The novel is set in a typically foggy London. A young Scotland Yard lieutenant is charged to investigate the mysterious disappearance of corpses from London morgues. The only "explanation" is an abstruse statistical theory that correlates the body-snatching with local cancer rates. The detective, however, since the very beginning suspects the same statistician being the perpetrator. Reality, however, proves less mundane and certainly less comprehensible than he had hoped.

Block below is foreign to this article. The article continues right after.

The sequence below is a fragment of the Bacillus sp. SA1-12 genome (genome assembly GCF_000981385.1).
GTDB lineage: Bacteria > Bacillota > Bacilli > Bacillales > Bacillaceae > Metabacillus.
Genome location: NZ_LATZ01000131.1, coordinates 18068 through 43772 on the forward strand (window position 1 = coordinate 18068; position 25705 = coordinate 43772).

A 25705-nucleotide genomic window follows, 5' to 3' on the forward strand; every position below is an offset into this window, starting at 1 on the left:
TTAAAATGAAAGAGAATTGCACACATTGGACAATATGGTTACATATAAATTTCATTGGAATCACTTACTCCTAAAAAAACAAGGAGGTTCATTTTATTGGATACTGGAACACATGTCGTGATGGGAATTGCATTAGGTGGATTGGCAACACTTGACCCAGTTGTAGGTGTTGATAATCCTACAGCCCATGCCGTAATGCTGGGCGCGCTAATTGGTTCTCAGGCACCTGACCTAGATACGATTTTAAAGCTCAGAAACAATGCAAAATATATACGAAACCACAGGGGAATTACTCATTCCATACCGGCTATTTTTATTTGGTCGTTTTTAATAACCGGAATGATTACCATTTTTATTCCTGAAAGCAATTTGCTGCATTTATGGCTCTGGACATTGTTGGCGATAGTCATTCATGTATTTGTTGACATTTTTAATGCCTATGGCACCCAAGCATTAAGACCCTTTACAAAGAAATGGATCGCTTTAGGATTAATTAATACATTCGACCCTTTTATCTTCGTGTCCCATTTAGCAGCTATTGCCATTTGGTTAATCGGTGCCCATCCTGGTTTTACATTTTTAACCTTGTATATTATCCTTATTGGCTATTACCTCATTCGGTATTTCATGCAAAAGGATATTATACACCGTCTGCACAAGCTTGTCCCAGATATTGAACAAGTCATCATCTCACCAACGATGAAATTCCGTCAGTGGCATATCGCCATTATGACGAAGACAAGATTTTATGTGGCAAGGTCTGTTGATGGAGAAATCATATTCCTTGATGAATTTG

In The Investigation the classic procedural police mystery is turned into a metaphysical puzzle, in which Kafkaesque themes, although updated, are not missing. As in almost all Lem's production, philosophical and epistemological questions are presented under the simple surface of the plot: what is the role of scientific inquiry? What does the existence of competing explanations mean for that goal? The novel also introduces a theme that will later be present in Lem's works: that observations are formed by the properties of the observer's mind, rather than by any properties of the observed.